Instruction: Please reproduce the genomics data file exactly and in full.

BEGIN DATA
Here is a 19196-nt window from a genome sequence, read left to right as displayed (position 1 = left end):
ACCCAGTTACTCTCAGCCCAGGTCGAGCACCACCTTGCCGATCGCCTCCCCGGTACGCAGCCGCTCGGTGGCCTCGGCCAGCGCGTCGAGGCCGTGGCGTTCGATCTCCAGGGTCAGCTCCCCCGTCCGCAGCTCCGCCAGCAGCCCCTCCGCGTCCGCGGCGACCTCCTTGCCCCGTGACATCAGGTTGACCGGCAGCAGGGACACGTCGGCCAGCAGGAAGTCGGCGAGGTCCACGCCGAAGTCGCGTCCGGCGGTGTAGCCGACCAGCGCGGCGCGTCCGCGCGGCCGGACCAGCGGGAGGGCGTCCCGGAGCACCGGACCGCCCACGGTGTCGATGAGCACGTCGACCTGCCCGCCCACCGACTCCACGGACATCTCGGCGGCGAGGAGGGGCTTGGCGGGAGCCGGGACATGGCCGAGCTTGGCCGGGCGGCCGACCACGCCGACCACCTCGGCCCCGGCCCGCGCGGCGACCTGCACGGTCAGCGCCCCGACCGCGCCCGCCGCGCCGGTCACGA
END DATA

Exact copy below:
Here is a 19196-nt window from a genome sequence, read left to right as displayed (position 1 = left end):
ACCCAGTTACTCTCAGCCCAGGTCGAGCACCACCTTGCCGATCGCCTCCCCGGTACGCAGCCGCTCGGTGGCCTCGGCCAGCGCGTCGAGGCCGTGGCGTTCGATCTCCAGGGTCAGCTCCCCCGTCCGCAGCTCCGCCAGCAGCCCCTCCGCGTCCGCGGCGACCTCCTTGCCCCGTGACATCAGGTTGACCGGCAGCAGGGACACGTCGGCCAGCAGGAAGTCGGCGAGGTCCACGCCGAAGTCGCGTCCGGCGGTGTAGCCGACCAGCGCGGCGCGTCCGCGCGGCCGGACCAGCGGGAGGGCGTCCCGGAGCACCGGACCGCCCACGGTGTCGATGAGCACGTCGACCTGCCCGCCCACCGACTCCACGGACATCTCGGCGGCGAGGAGGGGCTTGGCGGGAGCCGGGACATGGCCGAGCTTGGCCGGGCGGCCGACCACGCCGACCACCTCGGCCCCGGCCCGCGCGGCGACCTGCACGGTCAGCGCCCCGACCGCGCCCGCCGCGCCGGTCACGA